SESAY: Arwa Damon there.

Well, as we mentioned, our Matthew Chance is among the journalists being held at the Rixos Hotel.

They're in a very tight spot. Pro-Gadhafi forces have surrounded it and they are not letting anyone out. He spoke with Anderson Cooper about the tense scene inside.


MATTHEW CHANCE, CNN SENIOR INTERNATIONAL CORRESPONDENT (via telephone): We're still very much in the same kind of grim situation, which is that, you know, we're in a hotel, we're in the top floor of the hotel. We've corralled ourselves into that top floor where Gadhafi loyalists are still very much in control of this hotel and the immediate perimeter around it. Beyond that I can't give you any good indication of what extent Gadhafi's forces -- to what extent they have control around this area.

But we are very close to Colonel Gadhafi's compound. Obviously, we were very close to the fighting that was going on as the rebels wrestled control of that compound from the Gadhafi forces.

The concern that we have now, Anderson, is that, you know, we seem to be in one of the few remaining patches of territory in Libya which is still controlled by Gadhafi's forces. And so, we're kind of very anxious about what might happen at this hotel in the hours ahead.

ANDERSON COOPER, HOST, CNN'S "ANDERSON COOPER 360": Earlier, we heard from you and you said the mood was grim, that you were all basically in this room. It was very hot, you were all in your body armor. Do you have communication with the Libyan forces which are inside the hotel, not allowing you to leave?

CHANCE: Well, I mean, I don't know whether we can describe it as communications. But certainly we have contact with them. They're walking around the hotel patrolling the lobby floor. They're in the basement as well.

Within the past few hours a number of them have come up to the journalists floor as well and gone into some of the rooms, which is something we're a little concerned about. But in general, you know, we don't have much communication with them.

Having said that, about two hours ago I was leaning on the balcony overlooking the interior courtyard of the hotel, and one of them sidled up to me, he said, "I suppose you're happy now, aren't you, you journalists?" I asked him what he meant. He was referring to the fact that rebels have made all these gains and have obviously taken control of Gadhafi's compound.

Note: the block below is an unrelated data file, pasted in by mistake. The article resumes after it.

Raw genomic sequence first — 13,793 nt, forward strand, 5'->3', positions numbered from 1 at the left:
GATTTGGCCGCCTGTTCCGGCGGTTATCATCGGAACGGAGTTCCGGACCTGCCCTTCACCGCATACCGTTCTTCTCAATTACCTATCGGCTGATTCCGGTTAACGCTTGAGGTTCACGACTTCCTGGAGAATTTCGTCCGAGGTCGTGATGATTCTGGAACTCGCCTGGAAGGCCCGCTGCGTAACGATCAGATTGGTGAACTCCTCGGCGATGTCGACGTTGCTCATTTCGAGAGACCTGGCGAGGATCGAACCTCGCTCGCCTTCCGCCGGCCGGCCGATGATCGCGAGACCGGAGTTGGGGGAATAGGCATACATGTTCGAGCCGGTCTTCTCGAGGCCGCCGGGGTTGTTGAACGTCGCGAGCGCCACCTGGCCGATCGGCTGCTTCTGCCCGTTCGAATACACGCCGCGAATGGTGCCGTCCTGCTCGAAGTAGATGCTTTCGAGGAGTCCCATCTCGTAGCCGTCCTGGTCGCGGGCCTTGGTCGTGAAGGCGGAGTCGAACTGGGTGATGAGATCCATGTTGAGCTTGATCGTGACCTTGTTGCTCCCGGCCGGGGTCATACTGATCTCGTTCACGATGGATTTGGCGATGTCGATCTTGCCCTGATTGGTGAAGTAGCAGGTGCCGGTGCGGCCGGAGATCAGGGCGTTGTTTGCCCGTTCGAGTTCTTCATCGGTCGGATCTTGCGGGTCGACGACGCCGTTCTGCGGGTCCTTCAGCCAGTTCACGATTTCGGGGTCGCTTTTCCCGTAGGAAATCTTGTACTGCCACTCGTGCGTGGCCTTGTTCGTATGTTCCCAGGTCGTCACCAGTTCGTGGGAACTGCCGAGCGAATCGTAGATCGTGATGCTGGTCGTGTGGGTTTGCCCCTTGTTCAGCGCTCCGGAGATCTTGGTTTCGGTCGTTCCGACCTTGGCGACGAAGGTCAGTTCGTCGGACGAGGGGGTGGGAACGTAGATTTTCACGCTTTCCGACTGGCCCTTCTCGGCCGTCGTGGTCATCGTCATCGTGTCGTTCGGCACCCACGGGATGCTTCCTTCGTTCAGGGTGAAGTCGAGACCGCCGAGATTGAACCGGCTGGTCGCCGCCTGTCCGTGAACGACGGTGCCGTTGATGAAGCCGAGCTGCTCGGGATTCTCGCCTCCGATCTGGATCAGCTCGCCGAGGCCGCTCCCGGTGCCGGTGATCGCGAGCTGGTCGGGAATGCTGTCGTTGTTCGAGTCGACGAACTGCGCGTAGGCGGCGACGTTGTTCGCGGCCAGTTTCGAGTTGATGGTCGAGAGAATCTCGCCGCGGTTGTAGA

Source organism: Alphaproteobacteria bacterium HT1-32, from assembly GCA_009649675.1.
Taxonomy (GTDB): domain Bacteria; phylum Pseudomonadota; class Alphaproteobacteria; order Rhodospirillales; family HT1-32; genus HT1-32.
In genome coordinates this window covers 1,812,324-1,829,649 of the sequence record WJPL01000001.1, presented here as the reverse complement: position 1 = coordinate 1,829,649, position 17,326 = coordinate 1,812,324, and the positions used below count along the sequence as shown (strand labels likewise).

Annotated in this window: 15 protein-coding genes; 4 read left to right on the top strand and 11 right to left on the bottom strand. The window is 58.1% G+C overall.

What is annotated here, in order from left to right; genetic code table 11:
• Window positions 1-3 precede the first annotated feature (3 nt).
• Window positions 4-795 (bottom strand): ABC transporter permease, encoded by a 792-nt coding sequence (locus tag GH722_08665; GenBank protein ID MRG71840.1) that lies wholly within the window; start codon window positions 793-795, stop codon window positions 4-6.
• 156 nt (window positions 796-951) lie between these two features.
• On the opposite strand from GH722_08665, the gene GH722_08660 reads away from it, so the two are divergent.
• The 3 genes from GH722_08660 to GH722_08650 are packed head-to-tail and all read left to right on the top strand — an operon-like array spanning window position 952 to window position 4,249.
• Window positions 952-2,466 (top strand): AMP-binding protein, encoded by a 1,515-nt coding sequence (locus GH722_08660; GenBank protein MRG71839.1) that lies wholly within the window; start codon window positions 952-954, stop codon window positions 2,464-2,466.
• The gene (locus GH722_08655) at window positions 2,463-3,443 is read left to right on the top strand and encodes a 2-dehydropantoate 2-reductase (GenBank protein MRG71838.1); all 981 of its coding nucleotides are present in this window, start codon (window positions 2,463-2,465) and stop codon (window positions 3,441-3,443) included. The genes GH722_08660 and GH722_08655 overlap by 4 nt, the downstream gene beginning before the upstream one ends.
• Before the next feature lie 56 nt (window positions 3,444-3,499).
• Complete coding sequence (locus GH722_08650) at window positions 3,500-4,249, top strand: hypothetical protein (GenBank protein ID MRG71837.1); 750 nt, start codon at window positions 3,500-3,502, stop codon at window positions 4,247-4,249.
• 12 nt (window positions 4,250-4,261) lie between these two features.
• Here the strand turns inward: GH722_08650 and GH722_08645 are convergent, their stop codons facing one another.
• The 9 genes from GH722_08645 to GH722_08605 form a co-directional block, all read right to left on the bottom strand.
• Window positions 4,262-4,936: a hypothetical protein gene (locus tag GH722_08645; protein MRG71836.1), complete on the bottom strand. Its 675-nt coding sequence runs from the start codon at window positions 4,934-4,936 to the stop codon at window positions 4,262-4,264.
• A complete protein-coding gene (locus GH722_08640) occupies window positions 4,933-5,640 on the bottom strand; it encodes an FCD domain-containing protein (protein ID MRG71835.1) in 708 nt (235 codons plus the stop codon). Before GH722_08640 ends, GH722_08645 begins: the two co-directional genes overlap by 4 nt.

And so, you know, there is still a sort of little bit of hostility towards us, a little bit in which -- you know, sense in which Gadhafi loyalists have basically regarded the international media as being on the rebels' side in this conflict, even though that's obviously not the case. We're just strictly here trying to report the government's -- Gadhafi's side of things in this conflict.

But, obviously, we're doing that in a very restricted circumstances. We've asked, of course, to get out of the hotel. We're not happy being here anymore for our own security. But that's not something that the authorities in control of this hotel are prepared at this point to let us do. We hope that will change soon.

COOPER: I heard earlier on the air you saying that you felt like you had been used. How so?

CHANCE: In lots of different ways, I suppose. Obviously, we're here so that government thinks that -- feels that they've got the ears, the eyes of the international media to put across their point of view whenever they want.

And a good example of that last night when Saif Islam, Colonel Gadhafi's oldest son who was reported to have been captured by the rebels as they advanced into Tripoli a day earlier made this surprise appearance in the lobby of the Rixos Hotel -- actually just outside the Rixos Hotel. It was just outside the front doors in that car and managed to speak. You may remember that.

And so, in that sense, I think, we feel and they feel that we're valuable, if you like, at the moment. So, we want to try and continue that, try and continue reflecting the government position as much as we can.


SESAY: A very worrying situation.


SESAY: His compound has been taken over by rebels.

VAUSE: So where is the Libyan leader right now? We'll look at ahead.